Calf Cramps - 5 Ways to Avoid the Pain

Written by Charlie Cory

If you are a runner, then I am sure that you will know about calf cramps.

Imagine this scenario if you will. Let's say that you are 7.5k into a 10k run andrepparttar road starts to incline. Ever so slightly, but enough to put that extra strain on your legs as you try to maintain contact withrepparttar 149161 leaders. Andrepparttar 149162 temperature? Well, it'srepparttar 149163 morning, but it's hot and liable to get hotter beforerepparttar 149164 end. And to make matters worse, you were so desperate to maintain contact withrepparttar 149165 leading group, that you forgot to take on liquid atrepparttar 149166 last feeding station. And did you use tight fitting calf length socks? I know they are allrepparttar 149167 rage, but why did you do it?

So what do we have here?

* Extra strain on muscles? * Dehydration? * Loss of essentials salts? * Restriction of blood flow?

All in all, I think that we are describing running calf cramps, waiting to happen.

I am not sure that anyone has definitive answer torepparttar 149168 cause of cramps, but there are certainly several steps that you can take which could help save you from disaster during competition, in any sport.

1. A Proper Warm Up

Ok, I know you know, but did you do it? If not, then those cramps could be coming. Seriously, if you have been involved in any sport to any level, then you will be aware ofrepparttar 149169 importance of a proper warm up. And I don't just mean a brisk walk uprepparttar 149170 stairs torepparttar 149171 changing room either! A proper warm up should include a routine that gently stretches your muscles to get them ready forrepparttar 149172 increased exertion, and gets your blood flowing around your body. Not only will a warm help prevent calf cramps, they will also help prevent some ofrepparttar 149173 injuries that might occur when you put sudden strain on cold muscles.

And whilst we are talking of warm ups, don't forget warm downs as well. Warming down after exercise can also help prevent cramping and reducerepparttar 149174 risk of injury.

2. Train Hard, Run Easy

Have you heard this before? No? Well you should give it some thought, because it's true. When you train for a sport, not only do you practicerepparttar 149175 necessary skills required to execute which ever event you are competing in, but you are also training your body forrepparttar 149176 rigours ofrepparttar 149177 event. To given an exaggerated example, if you train for a sprint, and then try and run a marathon, your body won't be ready. If you try it, I think you could be in for some serious cramps.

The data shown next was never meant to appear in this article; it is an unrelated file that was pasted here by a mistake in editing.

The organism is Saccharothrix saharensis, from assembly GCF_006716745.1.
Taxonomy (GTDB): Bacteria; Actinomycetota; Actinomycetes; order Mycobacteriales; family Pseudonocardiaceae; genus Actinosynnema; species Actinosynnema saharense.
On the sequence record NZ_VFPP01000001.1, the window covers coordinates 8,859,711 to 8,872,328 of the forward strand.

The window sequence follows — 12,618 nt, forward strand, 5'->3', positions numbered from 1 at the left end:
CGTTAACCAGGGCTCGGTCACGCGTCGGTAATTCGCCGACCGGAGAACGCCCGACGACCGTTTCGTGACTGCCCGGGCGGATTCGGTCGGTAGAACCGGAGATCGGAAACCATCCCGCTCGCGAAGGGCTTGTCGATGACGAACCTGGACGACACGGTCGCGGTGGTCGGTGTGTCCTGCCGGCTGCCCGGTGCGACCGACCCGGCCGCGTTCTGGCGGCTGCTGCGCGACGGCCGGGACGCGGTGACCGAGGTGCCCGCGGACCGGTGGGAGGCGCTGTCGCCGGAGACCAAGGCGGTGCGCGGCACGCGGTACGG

History of Golf- How it all Started

Written by Martin Smith

Since beforerepparttar time Mary Queen of Scots was disciplined for playing golf two Sundays afterrepparttar 149160 murder of her husband Lord Dernley in 1567. Golf is known to have been played at St. Andrews beforerepparttar 149161 founding ofrepparttar 149162 university in 1411. It is a safe bet to say that golf was played in some form or another as much as a century before this.

Golf isrepparttar 149163 only game whose objective it is to hit a ball across a course of some kind that had sand traps, bunkers, and other obstacles to prevent you from accomplishing this. The ball is balanced in mid-air and hit to another spot belowrepparttar 149164 ground.

It wasrepparttar 149165 Scots who introducedrepparttar 149166 golf hole intorepparttar 149167 game. It was a national pastime more than four hundred years before Prince Charles fled Culloden in defeat atrepparttar 149168 hands ofrepparttar 149169 English in 1513 atrepparttar 149170 Battle of Flodden Field. At Floddenrepparttar 149171 Scots were no match forrepparttar 149172 English inrepparttar 149173 first assault and were defeated 50 years earlier. King James II bannedrepparttar 149174 game of Golf because he believed it was interfering with archery practice and he did this with a Scottish Act of Parliament. The first documented record makes references to modern golf. James III also bannedrepparttar 149175 game in 1471.

The origin of Golf is a mystery however there is a few theories out there. The first theory says that fisherman on their way back from their boats would pick up a piece of driftwood and whack a pebble to see how far it would go. They would do this repeatedly until they reachedrepparttar 149176 river. Golf is thought to have been played in Kirk Session (Church Court). The only evidence of it is found inrepparttar 149177 sixteenth and seventeenth centuries. Golf is still a very popular game today. A time line is presented below that will provide you with a general idea ofrepparttar 149178 evolution of Golf intorepparttar 149179 game we know today.

16th century - Gold became established onrepparttar 149180 east coast of Scotland and began to spread. Golf was played by Jamesrepparttar 149181 VI before he accededrepparttar 149182 throne as Jamesrepparttar 149183 1st did in 1603. 1501 - Jamesrepparttar 149184 IV had his treasurer pay 14 Shillings to a bow-maker in Perth to supply them with clubs. Golf became associated with royalty, The Church, and education (i.e. St. Andrews) 17th century Golf was pursued fromrepparttar 149185 south east to as far north asrepparttar 149186 Orkney Islands. 1754 - The beginning of construction of new courses.

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